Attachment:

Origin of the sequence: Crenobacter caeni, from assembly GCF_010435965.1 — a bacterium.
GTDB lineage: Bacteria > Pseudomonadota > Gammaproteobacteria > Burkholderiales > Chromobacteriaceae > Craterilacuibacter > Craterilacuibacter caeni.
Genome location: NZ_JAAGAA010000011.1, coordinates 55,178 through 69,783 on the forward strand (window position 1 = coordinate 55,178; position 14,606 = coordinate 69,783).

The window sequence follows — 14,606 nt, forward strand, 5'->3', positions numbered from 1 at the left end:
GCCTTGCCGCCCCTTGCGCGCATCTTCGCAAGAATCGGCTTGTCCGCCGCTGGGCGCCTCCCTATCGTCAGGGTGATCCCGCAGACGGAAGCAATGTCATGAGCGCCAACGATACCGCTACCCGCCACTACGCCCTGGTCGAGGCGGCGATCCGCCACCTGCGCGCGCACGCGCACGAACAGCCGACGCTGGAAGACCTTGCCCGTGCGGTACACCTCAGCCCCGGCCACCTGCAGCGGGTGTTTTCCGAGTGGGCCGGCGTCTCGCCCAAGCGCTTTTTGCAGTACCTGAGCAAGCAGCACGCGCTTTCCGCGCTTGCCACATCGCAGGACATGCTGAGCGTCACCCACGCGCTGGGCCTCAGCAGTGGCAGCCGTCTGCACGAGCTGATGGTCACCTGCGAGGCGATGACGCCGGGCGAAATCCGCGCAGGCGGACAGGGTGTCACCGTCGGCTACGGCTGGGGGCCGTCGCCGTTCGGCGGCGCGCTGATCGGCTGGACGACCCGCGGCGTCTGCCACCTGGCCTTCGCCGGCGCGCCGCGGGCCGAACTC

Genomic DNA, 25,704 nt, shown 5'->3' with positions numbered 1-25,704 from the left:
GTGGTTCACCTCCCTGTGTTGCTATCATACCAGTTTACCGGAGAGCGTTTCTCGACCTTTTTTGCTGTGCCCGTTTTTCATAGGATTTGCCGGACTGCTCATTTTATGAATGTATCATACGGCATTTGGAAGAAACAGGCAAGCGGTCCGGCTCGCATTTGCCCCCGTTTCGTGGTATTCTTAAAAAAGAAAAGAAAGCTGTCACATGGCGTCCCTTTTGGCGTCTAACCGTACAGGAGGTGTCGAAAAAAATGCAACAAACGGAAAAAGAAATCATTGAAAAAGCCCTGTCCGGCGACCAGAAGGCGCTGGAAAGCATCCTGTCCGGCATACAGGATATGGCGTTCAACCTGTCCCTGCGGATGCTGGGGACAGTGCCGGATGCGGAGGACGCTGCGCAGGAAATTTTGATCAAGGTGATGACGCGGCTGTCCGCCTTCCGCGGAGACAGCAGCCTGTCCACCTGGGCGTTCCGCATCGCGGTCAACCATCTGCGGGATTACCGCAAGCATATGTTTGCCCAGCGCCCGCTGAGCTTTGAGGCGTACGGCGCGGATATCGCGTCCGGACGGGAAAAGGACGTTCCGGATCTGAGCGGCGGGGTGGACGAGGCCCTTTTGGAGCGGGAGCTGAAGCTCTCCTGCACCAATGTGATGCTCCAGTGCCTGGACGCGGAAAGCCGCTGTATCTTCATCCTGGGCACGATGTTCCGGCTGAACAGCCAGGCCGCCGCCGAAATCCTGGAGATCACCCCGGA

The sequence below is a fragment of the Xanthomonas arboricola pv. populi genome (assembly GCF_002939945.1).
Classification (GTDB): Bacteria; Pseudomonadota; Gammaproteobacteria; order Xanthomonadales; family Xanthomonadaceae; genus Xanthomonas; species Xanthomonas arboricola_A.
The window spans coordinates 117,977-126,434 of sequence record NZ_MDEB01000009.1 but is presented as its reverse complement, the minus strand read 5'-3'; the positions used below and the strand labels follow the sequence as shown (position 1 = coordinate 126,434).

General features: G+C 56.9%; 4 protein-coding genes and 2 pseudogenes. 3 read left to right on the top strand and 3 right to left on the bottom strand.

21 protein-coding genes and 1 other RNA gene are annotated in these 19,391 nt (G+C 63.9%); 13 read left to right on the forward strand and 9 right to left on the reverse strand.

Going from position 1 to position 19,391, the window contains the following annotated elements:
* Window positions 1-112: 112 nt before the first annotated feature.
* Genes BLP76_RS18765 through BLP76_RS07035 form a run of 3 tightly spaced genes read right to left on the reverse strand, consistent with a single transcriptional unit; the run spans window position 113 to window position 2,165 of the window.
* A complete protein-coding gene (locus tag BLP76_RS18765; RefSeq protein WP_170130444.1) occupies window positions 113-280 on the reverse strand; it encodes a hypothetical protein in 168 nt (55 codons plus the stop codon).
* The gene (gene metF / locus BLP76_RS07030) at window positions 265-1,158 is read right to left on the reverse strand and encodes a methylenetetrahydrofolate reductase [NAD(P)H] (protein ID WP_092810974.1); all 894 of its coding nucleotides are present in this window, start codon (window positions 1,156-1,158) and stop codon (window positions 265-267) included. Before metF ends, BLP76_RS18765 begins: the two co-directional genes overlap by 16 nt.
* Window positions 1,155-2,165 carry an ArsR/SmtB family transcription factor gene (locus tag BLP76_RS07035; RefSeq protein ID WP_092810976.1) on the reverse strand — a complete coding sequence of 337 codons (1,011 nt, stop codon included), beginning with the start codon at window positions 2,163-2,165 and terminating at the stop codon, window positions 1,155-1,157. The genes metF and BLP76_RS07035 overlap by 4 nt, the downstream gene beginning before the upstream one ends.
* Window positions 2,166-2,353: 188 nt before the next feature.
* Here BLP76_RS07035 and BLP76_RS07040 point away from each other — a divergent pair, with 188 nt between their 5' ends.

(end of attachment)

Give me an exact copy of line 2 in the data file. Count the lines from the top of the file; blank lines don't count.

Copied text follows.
GTDB lineage: Bacteria > Pseudomonadota > Gammaproteobacteria > Burkholderiales > Chromobacteriaceae > Craterilacuibacter > Craterilacuibacter caeni.